As we embark on this beautiful journey to fill out our ballots and figure out what in the world we are voting for I thought perhaps a brush up on the definitions of censorship and caucus would be helpful. I’m almost sure we have all heard of censorship, the definition is: suppression of published or broadcast material: the suppression of all or part of a play, movie, letter, or publication considered offensive or a threat to security. In layman’s terms it means that a person is bullied into keeping silence on a controversial subject by either a corporation or a powerful person.
Which takes me to the next word caucus…now you’re probably thinking what?! Caucus is defined as a political meeting: a closed meeting of people from one political party, especially a local meeting to select delegates or candidates. I myself didn’t know what this meant until recently, a perfect example to make sense of this is to think of it like this “It is pretty much grown men talking politics, it’s like high school. Whoever is more popular pretty much gets their way.
I hope this was helpful and now that you are more informed go on your way and fill out your ballot with confidence! Don’t forget to mail it in by August 7!
This gallery contains 5 photos.
Hello soon-to-be and fellow voters, Ever wonder why you didn’t get your ballot in the mail? Or what’s going to be on the darn thing once it comes? Or where to take it once you’ve checked all the appropriate boxes? … Continue reading
Its that time of the year again. The time when everyone finds it totally cool to leave your television on almost all day (because who knows when you might see some cool, obscure sport like trampoline or archery). That’s right, its the Olympics!
The Olympics are one of my favorite world events because its a time where over 200 countries come together in friendly competition. For a couple of weeks, we try to pretend like all the other problems we might have with each other don’t matter. Heck, even the commercials ooze with patriotism and inspiration (Check this one out for example).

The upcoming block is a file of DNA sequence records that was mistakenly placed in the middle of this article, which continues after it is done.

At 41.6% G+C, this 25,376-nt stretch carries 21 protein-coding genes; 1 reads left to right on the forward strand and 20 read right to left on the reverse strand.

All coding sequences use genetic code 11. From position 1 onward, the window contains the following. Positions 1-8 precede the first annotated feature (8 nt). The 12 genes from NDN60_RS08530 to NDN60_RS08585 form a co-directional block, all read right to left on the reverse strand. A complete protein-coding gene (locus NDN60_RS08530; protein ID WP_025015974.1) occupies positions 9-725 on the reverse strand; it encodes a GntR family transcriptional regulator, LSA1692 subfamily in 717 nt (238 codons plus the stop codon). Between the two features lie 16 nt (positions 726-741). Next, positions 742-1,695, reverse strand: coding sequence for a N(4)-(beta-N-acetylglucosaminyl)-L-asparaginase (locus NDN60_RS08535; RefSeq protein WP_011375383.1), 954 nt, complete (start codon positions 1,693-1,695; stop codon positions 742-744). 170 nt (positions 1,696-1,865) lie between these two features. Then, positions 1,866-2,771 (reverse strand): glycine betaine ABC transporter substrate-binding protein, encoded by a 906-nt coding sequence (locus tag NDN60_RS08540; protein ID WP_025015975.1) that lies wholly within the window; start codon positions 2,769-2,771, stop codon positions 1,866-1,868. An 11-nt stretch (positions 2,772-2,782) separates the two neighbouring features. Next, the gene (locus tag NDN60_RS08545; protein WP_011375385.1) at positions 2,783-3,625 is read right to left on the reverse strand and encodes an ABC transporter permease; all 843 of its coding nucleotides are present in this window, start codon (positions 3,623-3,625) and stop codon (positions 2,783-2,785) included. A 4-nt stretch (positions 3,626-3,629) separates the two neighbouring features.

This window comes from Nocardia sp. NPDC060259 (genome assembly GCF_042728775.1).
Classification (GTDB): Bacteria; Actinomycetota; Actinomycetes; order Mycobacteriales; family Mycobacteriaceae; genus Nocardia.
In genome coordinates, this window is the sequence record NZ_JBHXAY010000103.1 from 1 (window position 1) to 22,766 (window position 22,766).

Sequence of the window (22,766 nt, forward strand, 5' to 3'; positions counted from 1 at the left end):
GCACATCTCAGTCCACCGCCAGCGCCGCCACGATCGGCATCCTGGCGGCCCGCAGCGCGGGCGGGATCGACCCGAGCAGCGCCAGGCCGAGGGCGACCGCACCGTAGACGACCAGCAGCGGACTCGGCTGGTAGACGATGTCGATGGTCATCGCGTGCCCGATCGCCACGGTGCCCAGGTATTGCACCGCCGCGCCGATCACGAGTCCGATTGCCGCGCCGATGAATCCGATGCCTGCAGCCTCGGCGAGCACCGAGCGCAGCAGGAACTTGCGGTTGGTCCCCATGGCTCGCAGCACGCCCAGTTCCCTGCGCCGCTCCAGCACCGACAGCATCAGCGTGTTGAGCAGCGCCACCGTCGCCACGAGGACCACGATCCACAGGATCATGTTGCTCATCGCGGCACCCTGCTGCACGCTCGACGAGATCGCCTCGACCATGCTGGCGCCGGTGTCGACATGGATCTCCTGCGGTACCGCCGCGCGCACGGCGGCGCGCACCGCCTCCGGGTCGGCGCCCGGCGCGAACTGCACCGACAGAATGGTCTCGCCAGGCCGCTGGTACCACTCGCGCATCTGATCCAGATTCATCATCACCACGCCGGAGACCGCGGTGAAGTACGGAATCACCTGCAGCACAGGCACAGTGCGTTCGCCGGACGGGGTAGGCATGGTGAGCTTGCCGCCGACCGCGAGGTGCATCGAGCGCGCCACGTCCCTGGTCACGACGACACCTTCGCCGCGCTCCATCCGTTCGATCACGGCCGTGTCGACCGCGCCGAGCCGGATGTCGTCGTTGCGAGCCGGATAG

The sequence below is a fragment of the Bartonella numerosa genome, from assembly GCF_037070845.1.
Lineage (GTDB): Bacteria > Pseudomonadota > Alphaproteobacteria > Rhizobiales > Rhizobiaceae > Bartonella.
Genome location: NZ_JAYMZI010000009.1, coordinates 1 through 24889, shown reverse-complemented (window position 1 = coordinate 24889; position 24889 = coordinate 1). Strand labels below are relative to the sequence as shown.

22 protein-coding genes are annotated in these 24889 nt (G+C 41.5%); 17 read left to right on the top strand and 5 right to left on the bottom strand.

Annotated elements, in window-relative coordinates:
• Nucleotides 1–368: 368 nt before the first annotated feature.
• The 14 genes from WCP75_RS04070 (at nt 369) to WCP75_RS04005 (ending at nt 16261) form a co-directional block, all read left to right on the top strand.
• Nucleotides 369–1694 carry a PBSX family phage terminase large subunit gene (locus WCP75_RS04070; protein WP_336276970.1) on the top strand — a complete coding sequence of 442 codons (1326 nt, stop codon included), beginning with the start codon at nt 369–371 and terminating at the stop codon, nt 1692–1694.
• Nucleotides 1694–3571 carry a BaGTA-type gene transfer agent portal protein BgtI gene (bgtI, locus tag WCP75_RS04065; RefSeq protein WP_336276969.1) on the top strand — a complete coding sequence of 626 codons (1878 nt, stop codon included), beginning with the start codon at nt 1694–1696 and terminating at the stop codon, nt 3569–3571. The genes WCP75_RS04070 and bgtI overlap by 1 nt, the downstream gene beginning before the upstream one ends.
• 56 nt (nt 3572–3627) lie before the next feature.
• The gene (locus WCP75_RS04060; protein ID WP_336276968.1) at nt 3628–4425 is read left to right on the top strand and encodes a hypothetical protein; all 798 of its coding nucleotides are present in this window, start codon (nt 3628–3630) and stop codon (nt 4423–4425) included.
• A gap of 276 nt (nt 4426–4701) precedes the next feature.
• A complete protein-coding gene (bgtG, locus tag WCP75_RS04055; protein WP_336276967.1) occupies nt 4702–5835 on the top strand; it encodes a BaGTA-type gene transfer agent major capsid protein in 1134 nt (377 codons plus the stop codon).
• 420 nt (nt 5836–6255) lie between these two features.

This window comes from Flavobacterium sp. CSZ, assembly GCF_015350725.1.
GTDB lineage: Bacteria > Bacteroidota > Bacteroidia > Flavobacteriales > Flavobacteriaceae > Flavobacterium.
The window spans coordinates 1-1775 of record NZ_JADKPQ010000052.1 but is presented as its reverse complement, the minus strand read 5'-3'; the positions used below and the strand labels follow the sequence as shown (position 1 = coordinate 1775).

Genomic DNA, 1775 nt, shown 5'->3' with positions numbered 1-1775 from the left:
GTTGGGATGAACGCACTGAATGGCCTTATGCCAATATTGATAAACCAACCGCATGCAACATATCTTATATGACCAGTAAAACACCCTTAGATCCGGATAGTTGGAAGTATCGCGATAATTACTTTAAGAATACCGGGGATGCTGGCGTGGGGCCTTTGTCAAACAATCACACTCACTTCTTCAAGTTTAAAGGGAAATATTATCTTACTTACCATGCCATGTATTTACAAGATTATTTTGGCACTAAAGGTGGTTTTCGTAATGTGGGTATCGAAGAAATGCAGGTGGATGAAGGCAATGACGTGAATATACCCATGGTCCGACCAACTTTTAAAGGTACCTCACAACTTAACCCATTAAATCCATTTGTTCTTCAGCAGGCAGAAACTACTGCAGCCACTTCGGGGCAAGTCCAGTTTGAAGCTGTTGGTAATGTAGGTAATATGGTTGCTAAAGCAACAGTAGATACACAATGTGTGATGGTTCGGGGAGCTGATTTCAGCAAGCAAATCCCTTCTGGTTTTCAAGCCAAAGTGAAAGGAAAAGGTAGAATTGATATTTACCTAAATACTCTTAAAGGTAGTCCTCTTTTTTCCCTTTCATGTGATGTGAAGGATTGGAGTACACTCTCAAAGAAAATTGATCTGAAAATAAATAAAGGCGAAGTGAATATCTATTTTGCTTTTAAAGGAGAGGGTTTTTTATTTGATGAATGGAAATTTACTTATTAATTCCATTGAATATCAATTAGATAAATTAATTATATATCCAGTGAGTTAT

But don’t forget that there are real diplomatic and political issues that do matter and are affecting the games in London. This and this, and even this are news articles that might help give you an idea of what issues are happening at the Olympics, besides the sports and athletes.
Happy Olympics! And may the odds be ever in your favor.
Imagine you lived in a place where if you don’t vote the government will not let you leave the country? Or if you don’t make it to the polls you would be fined 20 bucks? Policies like this are referred to as compulsory voting. To Americans this may sound a little crazy but it’s very real in places like Brazil and Australia.
So how outlandish is this idea? Maybe not as much as you think. I see three fantastic reasons to support compulsory voting. First off, it would revolutionize United States political organizing for the better. All of the time and money spent on registering and reminding citizens to vote would be all be done by the government. This intensive and time consuming process would be gone, making room for more time spent actually campaigning. Secondly, it would increase the legitimacy of the government and it’s elected officials. It would prevent politicians from representing a constituency in which the majority didn’t vote for them (See Bush v. Gore ). When everyone votes, everyone’s voice is heard equally. Finally, compulsory voting leads to a more educated and informed populace which will increase the overall value of the political process.
So next time you forget to vote, remember how in other parts of the world you don’t even have the option!
Now stay tuned for my next post when I mix compulsory voting with the crazy idea of proportional representation! Now that’s what I call a serious democracy.